Examining Twinkle for the iPhone

Twinkle - Home

An interesting new iPhone Twitter client appeared within the development community over the weekend. It’s called Twinkle, and while there’s no official homepage for it, there is (naturally) a Twitter account.

The interface is clean, although it’s a little hard to read while you’re walking due to what looks like an 8pt font. But as for why it’s interesting:

Twinkle - Near Me

Twinkle is (through what is undoubtedly some interesting magic) using the iPhone location APIs to geolocate the messages sent through it. It also allows for pictures to be attached.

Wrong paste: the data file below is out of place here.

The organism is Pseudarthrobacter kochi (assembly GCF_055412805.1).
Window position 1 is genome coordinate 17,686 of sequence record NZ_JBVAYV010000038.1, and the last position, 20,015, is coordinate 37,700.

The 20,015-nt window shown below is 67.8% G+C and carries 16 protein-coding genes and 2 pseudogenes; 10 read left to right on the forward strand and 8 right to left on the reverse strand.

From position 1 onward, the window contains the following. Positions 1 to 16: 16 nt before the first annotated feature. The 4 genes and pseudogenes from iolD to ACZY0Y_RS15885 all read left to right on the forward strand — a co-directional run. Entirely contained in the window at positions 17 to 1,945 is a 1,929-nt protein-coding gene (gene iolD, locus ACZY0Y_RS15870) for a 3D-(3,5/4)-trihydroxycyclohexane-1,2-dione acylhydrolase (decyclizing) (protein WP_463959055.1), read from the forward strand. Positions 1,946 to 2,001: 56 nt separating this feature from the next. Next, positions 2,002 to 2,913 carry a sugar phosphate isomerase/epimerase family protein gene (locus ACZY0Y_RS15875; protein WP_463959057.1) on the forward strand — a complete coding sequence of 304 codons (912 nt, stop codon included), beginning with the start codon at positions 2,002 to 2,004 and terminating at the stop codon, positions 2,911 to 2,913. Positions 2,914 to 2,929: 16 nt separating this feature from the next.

Curiously, unlike other attempts to add geographic metadata to Twitter, none of this information is stored within the Twitter message. (You can see this on the web version of the message pictured above.) Twinkleking has mentioned that the pictures are being stored on his/her/their web server, and I would assume the geolocation data is being similarly shadowed.

Twinkle - Post

While I’m not crazy about shadow systems like this, Twinkle does work terribly well at what it intends to do – it’s a very natural enhancement to the Twitter experience.

It also gets me thinking that, between this and some of the other technologies people have tried to shoehorn into Twitter, that Twitter itself may want to consider providing some sort of extensibility to their base message model. Being able to add machine-readable metadata to any tweet, much like the machine tags on Flickr, would allow for all sorts of useful enhancements without breaking the core model.